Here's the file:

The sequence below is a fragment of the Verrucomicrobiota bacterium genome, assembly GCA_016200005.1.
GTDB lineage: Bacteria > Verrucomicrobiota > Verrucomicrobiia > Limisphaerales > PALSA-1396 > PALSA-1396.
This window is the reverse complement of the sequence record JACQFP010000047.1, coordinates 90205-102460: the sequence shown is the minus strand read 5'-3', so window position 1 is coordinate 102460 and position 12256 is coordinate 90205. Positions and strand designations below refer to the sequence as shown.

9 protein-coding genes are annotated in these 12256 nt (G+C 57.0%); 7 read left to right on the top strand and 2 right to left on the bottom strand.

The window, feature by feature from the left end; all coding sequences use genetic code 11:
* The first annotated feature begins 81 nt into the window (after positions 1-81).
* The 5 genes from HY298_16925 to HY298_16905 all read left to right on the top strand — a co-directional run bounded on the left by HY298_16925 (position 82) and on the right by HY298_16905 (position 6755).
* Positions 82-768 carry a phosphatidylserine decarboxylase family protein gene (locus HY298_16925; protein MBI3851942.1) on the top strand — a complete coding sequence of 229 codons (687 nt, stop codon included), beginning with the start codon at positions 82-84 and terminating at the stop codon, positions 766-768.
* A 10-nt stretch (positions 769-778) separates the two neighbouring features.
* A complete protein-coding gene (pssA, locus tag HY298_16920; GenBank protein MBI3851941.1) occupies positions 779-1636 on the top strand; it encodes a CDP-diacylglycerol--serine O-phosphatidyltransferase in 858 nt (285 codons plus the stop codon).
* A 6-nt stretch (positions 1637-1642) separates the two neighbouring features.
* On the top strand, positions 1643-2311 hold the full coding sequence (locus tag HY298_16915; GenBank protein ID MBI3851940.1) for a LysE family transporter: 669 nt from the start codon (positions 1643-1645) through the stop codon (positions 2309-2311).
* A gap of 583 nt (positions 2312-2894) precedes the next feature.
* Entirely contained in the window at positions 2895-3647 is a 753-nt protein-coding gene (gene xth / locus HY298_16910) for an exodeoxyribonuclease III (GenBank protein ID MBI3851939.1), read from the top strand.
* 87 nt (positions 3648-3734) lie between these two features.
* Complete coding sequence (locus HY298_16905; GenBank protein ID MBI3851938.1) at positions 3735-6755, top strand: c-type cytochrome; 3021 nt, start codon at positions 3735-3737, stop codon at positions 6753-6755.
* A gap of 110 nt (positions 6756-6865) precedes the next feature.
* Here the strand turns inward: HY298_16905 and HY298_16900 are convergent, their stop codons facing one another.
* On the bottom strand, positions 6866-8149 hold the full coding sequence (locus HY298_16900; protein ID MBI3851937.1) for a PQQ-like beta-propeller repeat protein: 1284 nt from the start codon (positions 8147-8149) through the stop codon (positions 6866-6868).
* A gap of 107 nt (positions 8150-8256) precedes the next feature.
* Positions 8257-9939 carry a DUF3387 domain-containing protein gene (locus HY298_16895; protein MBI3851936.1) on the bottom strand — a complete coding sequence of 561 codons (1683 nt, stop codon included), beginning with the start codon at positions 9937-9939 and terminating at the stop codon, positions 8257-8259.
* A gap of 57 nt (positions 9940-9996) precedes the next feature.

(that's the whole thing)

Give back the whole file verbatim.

The sequence below is a fragment of the Verrucomicrobiota bacterium genome, assembly GCA_016200005.1.
GTDB lineage: Bacteria > Verrucomicrobiota > Verrucomicrobiia > Limisphaerales > PALSA-1396 > PALSA-1396.
This window is the reverse complement of the sequence record JACQFP010000047.1, coordinates 90205-102460: the sequence shown is the minus strand read 5'-3', so window position 1 is coordinate 102460 and position 12256 is coordinate 90205. Positions and strand designations below refer to the sequence as shown.

9 protein-coding genes are annotated in these 12256 nt (G+C 57.0%); 7 read left to right on the top strand and 2 right to left on the bottom strand.

The window, feature by feature from the left end; all coding sequences use genetic code 11:
* The first annotated feature begins 81 nt into the window (after positions 1-81).
* The 5 genes from HY298_16925 to HY298_16905 all read left to right on the top strand — a co-directional run bounded on the left by HY298_16925 (position 82) and on the right by HY298_16905 (position 6755).
* Positions 82-768 carry a phosphatidylserine decarboxylase family protein gene (locus HY298_16925; protein MBI3851942.1) on the top strand — a complete coding sequence of 229 codons (687 nt, stop codon included), beginning with the start codon at positions 82-84 and terminating at the stop codon, positions 766-768.
* A 10-nt stretch (positions 769-778) separates the two neighbouring features.
* A complete protein-coding gene (pssA, locus tag HY298_16920; GenBank protein MBI3851941.1) occupies positions 779-1636 on the top strand; it encodes a CDP-diacylglycerol--serine O-phosphatidyltransferase in 858 nt (285 codons plus the stop codon).
* A 6-nt stretch (positions 1637-1642) separates the two neighbouring features.
* On the top strand, positions 1643-2311 hold the full coding sequence (locus tag HY298_16915; GenBank protein ID MBI3851940.1) for a LysE family transporter: 669 nt from the start codon (positions 1643-1645) through the stop codon (positions 2309-2311).
* A gap of 583 nt (positions 2312-2894) precedes the next feature.
* Entirely contained in the window at positions 2895-3647 is a 753-nt protein-coding gene (gene xth / locus HY298_16910) for an exodeoxyribonuclease III (GenBank protein ID MBI3851939.1), read from the top strand.
* 87 nt (positions 3648-3734) lie between these two features.
* Complete coding sequence (locus HY298_16905; GenBank protein ID MBI3851938.1) at positions 3735-6755, top strand: c-type cytochrome; 3021 nt, start codon at positions 3735-3737, stop codon at positions 6753-6755.
* A gap of 110 nt (positions 6756-6865) precedes the next feature.
* Here the strand turns inward: HY298_16905 and HY298_16900 are convergent, their stop codons facing one another.
* On the bottom strand, positions 6866-8149 hold the full coding sequence (locus HY298_16900; protein ID MBI3851937.1) for a PQQ-like beta-propeller repeat protein: 1284 nt from the start codon (positions 8147-8149) through the stop codon (positions 6866-6868).
* A gap of 107 nt (positions 8150-8256) precedes the next feature.
* Positions 8257-9939 carry a DUF3387 domain-containing protein gene (locus HY298_16895; protein MBI3851936.1) on the bottom strand — a complete coding sequence of 561 codons (1683 nt, stop codon included), beginning with the start codon at positions 9937-9939 and terminating at the stop codon, positions 8257-8259.
* A gap of 57 nt (positions 9940-9996) precedes the next feature.